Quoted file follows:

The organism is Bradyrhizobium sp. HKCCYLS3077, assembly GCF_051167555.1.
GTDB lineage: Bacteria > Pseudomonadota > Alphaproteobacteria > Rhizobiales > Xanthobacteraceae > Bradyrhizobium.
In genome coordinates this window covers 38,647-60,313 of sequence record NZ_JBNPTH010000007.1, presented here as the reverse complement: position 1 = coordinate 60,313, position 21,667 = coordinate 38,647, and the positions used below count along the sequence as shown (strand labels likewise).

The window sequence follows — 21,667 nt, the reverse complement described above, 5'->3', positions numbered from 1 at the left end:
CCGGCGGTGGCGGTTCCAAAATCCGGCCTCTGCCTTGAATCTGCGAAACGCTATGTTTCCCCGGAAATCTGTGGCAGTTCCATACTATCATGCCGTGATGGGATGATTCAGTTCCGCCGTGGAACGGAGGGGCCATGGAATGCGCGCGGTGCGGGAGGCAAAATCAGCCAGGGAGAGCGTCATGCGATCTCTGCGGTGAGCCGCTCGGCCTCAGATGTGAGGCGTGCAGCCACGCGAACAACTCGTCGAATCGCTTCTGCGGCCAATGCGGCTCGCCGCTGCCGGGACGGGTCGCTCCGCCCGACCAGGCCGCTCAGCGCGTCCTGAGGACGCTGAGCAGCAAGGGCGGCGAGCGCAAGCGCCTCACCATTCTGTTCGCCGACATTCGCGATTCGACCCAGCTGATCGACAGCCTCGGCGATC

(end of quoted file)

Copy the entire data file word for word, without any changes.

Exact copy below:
The organism is Bradyrhizobium sp. HKCCYLS3077, assembly GCF_051167555.1.
GTDB lineage: Bacteria > Pseudomonadota > Alphaproteobacteria > Rhizobiales > Xanthobacteraceae > Bradyrhizobium.
In genome coordinates this window covers 38,647-60,313 of sequence record NZ_JBNPTH010000007.1, presented here as the reverse complement: position 1 = coordinate 60,313, position 21,667 = coordinate 38,647, and the positions used below count along the sequence as shown (strand labels likewise).

The window sequence follows — 21,667 nt, the reverse complement described above, 5'->3', positions numbered from 1 at the left end:
CCGGCGGTGGCGGTTCCAAAATCCGGCCTCTGCCTTGAATCTGCGAAACGCTATGTTTCCCCGGAAATCTGTGGCAGTTCCATACTATCATGCCGTGATGGGATGATTCAGTTCCGCCGTGGAACGGAGGGGCCATGGAATGCGCGCGGTGCGGGAGGCAAAATCAGCCAGGGAGAGCGTCATGCGATCTCTGCGGTGAGCCGCTCGGCCTCAGATGTGAGGCGTGCAGCCACGCGAACAACTCGTCGAATCGCTTCTGCGGCCAATGCGGCTCGCCGCTGCCGGGACGGGTCGCTCCGCCCGACCAGGCCGCTCAGCGCGTCCTGAGGACGCTGAGCAGCAAGGGCGGCGAGCGCAAGCGCCTCACCATTCTGTTCGCCGACATTCGCGATTCGACCCAGCTGATCGACAGCCTCGGCGATC